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Uno - Uno CD (album) cover

UNO

Uno

 

Rock Progressivo Italiano

2.62 | 29 ratings

From Progarchives.com, the ultimate progressive rock music website

coasterzombie
2 stars Once Osanna split in 1974, singer Lino Viaretti and drummer Massimo Guarino formed Citta Frontale, leaving founding members Danilo Rustici and Elio D'Anna. After recruiting drummer Enzo Vallicelli of Hellza Poppin, Uno was born. Label Fonit spared no expense for their promising investment, bringing the band to London to record in the famed Trident Studios and even secured Hipgnosis for the UK album cover. Sung in English and Italian, Uno's debut album was supposed to be the international breakthrough the label was looking for, which Osanna was never able to deliver. The results were less than astonishing, and in this writer's opinion, abysmal. Uno fails on just about every level, narrowly missing a one-star rating. The performances feel phoned in; Viaretti's singing is sorely missed; production standards are well below the mark considering the caliber of studio in which it was recorded. Uno can only be recommended to Osanna fans as it does play a defining role in that group's creative arc. Despite my misgivings, Uno still belongs in any complete RPI collection as a tertiary title.

Being forced to choose, I would say "Right Place" is the best track on Uno by virtue of not being the worst. If the flute melody at the beginning sounds familiar, that's probably because it is: The music is nearly identical to Cervello's "Trittico." I guess this plagiarism is okay if it's your little brother's band, but I'm surprised Corrado Rustici of Cervello would not only endorse this but even join Uno in a live capacity. The introductory romanticism gives way to soft-prog cheesiness, which can either be viewed as revolting or as a guilty pleasure - choose your own adventure. "Popular Girl" allows the listener no such variance; it is pure boogie nonsense that tries to recoup at the end and fails miserably. "I Cani E La Volpe" is much more listenable, but after ten minutes the album already feels like a chore.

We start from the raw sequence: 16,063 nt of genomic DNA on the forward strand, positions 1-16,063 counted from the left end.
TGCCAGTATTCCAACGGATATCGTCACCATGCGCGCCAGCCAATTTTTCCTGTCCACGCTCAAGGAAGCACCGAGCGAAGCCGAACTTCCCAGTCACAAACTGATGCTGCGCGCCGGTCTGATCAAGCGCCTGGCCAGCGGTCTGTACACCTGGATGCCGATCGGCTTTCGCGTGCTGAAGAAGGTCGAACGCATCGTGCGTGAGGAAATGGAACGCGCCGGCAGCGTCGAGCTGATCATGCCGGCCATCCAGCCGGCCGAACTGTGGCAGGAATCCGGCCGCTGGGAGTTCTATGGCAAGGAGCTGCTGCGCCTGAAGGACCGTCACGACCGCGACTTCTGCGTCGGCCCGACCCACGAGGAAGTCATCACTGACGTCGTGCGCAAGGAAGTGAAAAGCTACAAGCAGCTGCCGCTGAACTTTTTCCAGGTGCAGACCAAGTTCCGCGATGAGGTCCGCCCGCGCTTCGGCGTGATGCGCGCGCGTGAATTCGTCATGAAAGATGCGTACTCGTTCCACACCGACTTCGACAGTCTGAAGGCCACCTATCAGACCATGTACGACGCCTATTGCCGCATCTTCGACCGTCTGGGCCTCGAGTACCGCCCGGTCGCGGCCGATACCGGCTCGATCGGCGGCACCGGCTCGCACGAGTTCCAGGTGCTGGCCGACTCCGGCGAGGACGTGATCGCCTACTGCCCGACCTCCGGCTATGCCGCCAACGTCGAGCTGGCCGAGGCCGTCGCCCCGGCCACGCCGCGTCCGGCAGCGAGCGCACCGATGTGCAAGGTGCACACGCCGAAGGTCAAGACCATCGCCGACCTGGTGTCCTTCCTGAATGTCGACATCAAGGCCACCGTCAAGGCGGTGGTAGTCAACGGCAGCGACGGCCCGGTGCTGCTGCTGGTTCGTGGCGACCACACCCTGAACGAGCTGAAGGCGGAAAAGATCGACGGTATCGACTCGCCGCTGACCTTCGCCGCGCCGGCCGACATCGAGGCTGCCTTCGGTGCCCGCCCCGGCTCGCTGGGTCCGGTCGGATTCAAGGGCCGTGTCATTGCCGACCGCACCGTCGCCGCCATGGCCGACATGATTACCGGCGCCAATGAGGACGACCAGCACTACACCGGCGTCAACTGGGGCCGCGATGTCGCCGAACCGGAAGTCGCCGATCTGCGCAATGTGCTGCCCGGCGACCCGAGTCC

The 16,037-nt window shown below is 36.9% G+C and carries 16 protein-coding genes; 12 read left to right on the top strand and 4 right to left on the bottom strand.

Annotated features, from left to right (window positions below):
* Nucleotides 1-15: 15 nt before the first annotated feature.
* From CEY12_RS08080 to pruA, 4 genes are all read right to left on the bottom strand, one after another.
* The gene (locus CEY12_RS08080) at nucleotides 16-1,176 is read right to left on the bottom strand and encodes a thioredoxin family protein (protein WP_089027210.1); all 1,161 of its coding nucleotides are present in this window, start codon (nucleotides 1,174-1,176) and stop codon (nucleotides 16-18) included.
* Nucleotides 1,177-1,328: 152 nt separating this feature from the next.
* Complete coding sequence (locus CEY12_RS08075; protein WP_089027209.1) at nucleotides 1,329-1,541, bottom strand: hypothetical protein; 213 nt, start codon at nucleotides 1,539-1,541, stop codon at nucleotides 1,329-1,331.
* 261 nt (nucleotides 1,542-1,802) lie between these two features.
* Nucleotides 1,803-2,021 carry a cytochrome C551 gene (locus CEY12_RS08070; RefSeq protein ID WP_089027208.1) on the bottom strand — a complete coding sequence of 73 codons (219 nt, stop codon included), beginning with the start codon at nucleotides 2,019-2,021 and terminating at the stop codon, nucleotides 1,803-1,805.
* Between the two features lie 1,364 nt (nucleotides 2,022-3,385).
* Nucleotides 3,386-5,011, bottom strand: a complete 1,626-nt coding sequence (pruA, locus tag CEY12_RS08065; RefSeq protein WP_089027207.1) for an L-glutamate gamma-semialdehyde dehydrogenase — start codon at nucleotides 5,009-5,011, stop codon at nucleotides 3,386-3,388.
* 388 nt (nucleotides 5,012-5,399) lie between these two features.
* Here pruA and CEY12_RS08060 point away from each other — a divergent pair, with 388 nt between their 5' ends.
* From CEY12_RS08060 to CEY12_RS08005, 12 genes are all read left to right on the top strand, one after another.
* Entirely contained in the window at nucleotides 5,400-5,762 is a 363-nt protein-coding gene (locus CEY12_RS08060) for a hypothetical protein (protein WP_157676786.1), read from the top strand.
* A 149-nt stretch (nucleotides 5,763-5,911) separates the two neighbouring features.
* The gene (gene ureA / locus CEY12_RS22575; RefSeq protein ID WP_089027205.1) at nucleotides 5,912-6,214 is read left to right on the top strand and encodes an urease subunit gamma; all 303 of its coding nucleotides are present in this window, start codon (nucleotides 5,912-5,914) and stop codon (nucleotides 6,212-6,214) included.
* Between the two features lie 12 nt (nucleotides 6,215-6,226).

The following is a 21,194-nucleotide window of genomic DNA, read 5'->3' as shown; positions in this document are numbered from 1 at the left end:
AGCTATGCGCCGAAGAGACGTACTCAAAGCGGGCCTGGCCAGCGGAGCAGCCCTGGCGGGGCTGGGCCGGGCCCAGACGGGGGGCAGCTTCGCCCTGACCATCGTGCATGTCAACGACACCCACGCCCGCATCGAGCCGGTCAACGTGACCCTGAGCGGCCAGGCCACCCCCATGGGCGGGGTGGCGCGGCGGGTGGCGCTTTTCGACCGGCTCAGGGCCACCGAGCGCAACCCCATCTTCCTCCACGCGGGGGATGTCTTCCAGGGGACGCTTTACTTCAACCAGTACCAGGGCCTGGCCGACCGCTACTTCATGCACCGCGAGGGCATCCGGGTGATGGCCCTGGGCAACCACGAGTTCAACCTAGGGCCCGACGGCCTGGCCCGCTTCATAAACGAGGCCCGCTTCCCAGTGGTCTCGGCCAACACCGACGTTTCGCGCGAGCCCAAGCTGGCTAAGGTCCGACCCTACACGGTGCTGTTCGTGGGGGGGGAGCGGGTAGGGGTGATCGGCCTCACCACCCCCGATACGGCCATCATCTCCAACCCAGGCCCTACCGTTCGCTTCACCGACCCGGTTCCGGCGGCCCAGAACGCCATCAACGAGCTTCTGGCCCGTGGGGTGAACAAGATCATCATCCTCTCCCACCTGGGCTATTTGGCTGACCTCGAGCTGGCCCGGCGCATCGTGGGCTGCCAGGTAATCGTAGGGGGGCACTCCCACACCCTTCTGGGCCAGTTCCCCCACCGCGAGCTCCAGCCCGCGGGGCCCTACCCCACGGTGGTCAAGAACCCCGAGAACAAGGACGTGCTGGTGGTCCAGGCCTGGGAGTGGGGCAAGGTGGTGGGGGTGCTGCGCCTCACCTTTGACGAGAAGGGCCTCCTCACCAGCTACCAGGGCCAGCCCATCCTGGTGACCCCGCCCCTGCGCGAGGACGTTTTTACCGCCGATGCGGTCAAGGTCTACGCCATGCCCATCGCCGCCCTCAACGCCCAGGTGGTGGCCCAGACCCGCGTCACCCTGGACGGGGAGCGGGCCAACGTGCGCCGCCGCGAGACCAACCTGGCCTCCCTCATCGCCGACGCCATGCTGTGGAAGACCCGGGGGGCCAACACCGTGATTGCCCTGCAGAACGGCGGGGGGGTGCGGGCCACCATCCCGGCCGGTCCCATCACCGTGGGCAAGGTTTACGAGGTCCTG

The English-sung "Stay With Me" is a lame attempt at commercial success, while "Uomo Come Gli Altari" feels genuine but ends far too soon. "Uno Nel Tutto" is the longest song on Uno and the one that will most appeal to Osanna fans; the wild, frantic sections are at best interesting and at worst annoying. The slower part near the end is perhaps the most successful attempt at blending Prog and commercial obligations, and is one I actually enjoy. "Goodbye Friend" rids farewell to this disappointing effort and borrows liberally from Pink Floyd's "The Great Gig in the Sky." After under-performing album sales, Uno was dunzo. The brothers Rustici would then tackle fusion on Nova's 1975 debut Blink.

coasterzombie | 2/5 |

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